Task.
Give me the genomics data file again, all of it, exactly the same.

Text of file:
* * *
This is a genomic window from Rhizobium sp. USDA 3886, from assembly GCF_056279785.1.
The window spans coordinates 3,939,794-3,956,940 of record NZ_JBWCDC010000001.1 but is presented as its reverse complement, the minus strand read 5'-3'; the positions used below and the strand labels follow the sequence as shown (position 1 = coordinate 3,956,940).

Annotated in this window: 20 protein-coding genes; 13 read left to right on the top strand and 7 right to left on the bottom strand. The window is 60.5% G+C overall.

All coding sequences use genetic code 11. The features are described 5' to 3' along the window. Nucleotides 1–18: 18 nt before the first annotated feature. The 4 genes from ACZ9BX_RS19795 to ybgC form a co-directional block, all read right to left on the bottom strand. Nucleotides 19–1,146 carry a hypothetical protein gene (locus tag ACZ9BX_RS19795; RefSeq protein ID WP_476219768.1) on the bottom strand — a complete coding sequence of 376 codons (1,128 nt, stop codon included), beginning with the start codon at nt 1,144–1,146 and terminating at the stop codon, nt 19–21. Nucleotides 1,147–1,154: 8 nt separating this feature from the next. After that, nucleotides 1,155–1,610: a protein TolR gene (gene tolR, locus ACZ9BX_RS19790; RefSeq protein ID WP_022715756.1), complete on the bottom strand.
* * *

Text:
This is a genomic window from Rhizobium sp. USDA 3886, from assembly GCF_056279785.1.
The window spans coordinates 3,939,794-3,956,940 of record NZ_JBWCDC010000001.1 but is presented as its reverse complement, the minus strand read 5'-3'; the positions used below and the strand labels follow the sequence as shown (position 1 = coordinate 3,956,940).

Annotated in this window: 20 protein-coding genes; 13 read left to right on the top strand and 7 right to left on the bottom strand. The window is 60.5% G+C overall.

All coding sequences use genetic code 11. The features are described 5' to 3' along the window. Nucleotides 1–18: 18 nt before the first annotated feature. The 4 genes from ACZ9BX_RS19795 to ybgC form a co-directional block, all read right to left on the bottom strand. Nucleotides 19–1,146 carry a hypothetical protein gene (locus tag ACZ9BX_RS19795; RefSeq protein ID WP_476219768.1) on the bottom strand — a complete coding sequence of 376 codons (1,128 nt, stop codon included), beginning with the start codon at nt 1,144–1,146 and terminating at the stop codon, nt 19–21. Nucleotides 1,147–1,154: 8 nt separating this feature from the next. After that, nucleotides 1,155–1,610: a protein TolR gene (gene tolR, locus ACZ9BX_RS19790; RefSeq protein ID WP_022715756.1), complete on the bottom strand.